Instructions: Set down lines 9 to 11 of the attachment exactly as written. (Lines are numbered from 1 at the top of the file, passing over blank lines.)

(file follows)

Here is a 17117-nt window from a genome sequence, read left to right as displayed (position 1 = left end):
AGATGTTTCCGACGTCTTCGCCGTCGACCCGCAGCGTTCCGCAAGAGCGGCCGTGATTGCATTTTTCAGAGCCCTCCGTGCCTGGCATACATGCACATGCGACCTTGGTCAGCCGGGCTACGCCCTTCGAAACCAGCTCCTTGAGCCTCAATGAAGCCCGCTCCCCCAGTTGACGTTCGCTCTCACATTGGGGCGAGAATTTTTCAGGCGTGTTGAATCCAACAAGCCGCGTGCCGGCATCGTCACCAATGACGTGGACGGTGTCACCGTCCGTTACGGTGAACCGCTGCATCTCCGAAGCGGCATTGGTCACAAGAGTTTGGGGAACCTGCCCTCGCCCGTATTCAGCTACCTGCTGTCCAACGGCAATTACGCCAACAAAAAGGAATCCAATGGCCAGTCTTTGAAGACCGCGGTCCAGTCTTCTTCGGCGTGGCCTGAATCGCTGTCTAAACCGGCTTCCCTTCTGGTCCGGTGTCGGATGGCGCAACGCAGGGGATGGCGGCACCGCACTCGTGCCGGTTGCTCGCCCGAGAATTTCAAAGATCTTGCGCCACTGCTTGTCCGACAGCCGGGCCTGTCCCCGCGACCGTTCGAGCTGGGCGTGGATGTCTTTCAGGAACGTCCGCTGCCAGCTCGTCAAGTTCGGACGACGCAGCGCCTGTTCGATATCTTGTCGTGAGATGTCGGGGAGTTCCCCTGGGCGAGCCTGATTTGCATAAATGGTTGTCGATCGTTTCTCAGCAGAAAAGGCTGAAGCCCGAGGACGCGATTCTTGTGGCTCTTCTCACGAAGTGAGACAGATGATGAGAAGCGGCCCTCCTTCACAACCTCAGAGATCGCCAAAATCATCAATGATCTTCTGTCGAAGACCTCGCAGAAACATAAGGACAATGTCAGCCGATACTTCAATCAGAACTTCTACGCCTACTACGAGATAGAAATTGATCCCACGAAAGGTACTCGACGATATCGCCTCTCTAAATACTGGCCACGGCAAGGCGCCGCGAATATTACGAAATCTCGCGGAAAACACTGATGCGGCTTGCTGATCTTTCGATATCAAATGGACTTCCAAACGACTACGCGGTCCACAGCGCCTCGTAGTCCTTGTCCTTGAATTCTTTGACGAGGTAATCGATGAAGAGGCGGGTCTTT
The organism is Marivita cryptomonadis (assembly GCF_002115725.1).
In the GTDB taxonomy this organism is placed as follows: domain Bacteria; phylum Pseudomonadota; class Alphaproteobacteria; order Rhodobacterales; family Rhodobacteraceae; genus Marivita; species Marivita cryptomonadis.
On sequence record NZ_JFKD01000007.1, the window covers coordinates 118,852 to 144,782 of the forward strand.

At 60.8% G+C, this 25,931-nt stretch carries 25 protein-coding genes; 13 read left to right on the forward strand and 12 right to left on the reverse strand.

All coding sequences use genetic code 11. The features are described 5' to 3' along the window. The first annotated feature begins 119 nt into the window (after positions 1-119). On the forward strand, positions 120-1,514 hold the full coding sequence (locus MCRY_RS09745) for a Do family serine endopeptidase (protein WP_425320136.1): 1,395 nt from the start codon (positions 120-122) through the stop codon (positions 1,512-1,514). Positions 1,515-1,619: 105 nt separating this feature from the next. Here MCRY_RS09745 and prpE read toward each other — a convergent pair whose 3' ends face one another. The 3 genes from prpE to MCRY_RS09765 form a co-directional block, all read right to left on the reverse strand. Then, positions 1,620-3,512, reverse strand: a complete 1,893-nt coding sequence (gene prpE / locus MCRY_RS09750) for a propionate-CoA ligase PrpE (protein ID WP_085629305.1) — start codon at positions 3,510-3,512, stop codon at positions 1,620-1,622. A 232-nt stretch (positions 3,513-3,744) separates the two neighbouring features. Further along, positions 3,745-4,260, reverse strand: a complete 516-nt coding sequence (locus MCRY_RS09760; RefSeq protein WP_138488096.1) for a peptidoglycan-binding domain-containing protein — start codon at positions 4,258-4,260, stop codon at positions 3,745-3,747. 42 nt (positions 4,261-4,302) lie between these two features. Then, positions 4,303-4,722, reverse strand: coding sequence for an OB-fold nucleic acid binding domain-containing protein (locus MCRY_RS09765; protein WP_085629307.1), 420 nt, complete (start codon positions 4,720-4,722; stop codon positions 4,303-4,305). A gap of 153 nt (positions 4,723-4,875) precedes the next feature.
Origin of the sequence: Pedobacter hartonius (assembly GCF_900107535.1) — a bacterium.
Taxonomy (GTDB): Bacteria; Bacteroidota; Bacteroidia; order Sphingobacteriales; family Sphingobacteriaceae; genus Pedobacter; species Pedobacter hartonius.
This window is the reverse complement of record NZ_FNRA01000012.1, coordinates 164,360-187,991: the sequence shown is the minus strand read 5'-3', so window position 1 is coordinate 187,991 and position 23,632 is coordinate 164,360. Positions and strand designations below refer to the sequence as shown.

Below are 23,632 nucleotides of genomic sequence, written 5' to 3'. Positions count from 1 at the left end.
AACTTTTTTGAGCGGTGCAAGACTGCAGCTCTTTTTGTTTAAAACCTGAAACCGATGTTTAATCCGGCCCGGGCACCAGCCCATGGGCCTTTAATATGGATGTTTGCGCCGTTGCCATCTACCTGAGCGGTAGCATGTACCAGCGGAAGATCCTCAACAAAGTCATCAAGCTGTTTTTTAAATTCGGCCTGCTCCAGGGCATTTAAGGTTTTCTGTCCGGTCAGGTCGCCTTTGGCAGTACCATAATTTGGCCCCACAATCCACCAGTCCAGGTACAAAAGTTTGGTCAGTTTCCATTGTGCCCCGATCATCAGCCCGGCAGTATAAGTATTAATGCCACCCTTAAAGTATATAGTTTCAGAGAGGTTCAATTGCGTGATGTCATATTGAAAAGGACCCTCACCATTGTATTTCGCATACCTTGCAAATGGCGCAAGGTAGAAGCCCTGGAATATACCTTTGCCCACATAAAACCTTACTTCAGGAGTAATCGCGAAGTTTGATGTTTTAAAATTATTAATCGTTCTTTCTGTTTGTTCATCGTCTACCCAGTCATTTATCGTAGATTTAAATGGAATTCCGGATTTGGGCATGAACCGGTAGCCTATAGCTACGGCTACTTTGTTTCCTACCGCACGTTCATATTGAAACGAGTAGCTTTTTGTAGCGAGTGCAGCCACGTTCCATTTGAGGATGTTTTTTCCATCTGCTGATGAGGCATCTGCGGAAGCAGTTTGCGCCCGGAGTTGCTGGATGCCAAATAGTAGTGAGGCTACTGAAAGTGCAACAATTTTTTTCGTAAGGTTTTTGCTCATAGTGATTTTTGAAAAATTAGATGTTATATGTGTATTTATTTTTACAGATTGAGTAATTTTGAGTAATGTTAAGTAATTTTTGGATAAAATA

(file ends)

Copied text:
Taxonomy (GTDB): Bacteria; Bacteroidota; Bacteroidia; order Sphingobacteriales; family Sphingobacteriaceae; genus Pedobacter; species Pedobacter hartonius.
This window is the reverse complement of record NZ_FNRA01000012.1, coordinates 164,360-187,991: the sequence shown is the minus strand read 5'-3', so window position 1 is coordinate 187,991 and position 23,632 is coordinate 164,360. Positions and strand designations below refer to the sequence as shown.

Below are 23,632 nucleotides of genomic sequence, written 5' to 3'. Positions count from 1 at the left end.